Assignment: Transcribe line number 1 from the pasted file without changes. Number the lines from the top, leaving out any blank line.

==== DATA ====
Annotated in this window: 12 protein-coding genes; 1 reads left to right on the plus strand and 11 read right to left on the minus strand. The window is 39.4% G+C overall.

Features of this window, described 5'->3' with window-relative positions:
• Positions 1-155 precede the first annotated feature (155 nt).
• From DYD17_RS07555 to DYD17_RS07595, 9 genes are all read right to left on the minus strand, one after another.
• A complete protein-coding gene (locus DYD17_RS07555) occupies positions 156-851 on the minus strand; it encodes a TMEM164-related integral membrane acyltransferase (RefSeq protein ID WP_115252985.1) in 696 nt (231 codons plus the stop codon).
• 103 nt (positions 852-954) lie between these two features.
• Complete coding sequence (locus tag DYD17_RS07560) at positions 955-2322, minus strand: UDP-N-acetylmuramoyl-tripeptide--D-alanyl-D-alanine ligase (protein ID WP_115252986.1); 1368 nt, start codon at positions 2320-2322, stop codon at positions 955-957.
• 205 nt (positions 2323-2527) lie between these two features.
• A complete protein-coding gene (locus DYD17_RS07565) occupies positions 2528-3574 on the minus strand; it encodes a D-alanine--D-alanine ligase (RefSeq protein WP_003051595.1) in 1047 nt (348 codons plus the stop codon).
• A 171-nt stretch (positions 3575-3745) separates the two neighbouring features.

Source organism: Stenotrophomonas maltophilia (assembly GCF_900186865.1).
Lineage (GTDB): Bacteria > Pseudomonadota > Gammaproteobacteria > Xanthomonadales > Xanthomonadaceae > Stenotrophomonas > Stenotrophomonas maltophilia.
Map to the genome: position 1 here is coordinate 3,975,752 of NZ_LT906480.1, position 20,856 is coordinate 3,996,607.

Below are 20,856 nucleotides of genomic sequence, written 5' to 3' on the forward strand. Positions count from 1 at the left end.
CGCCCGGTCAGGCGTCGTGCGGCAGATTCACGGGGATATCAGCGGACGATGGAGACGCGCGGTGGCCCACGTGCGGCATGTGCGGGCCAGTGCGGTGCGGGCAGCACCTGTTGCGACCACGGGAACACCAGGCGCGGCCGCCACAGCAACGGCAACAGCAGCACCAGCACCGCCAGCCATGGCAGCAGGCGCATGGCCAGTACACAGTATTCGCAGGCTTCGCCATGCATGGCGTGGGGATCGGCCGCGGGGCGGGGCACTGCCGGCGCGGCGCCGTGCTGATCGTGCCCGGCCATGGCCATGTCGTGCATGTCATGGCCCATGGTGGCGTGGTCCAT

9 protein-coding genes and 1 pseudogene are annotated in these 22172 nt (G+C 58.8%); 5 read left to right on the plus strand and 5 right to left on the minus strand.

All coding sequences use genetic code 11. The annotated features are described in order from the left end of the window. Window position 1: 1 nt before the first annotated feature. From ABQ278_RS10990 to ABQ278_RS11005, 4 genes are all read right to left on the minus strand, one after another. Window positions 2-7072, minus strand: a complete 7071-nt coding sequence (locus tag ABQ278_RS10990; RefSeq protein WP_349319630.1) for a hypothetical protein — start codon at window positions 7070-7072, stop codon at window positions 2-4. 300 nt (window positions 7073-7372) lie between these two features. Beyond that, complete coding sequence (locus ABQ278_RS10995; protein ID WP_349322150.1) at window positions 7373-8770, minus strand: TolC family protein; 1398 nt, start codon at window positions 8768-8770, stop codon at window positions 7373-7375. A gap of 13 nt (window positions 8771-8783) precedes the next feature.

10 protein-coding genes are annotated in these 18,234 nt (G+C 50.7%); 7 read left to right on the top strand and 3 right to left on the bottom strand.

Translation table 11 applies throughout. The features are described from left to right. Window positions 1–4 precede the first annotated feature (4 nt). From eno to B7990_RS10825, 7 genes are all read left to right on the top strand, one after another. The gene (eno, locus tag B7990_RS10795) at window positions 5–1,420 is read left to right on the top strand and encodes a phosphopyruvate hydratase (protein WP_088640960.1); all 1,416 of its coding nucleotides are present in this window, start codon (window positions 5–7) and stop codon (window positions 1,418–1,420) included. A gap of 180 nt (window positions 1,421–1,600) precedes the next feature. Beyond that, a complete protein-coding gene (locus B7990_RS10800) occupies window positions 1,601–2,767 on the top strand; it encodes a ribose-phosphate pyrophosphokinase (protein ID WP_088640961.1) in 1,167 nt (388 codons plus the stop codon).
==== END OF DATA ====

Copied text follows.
Annotated in this window: 12 protein-coding genes; 1 reads left to right on the plus strand and 11 read right to left on the minus strand. The window is 39.4% G+C overall.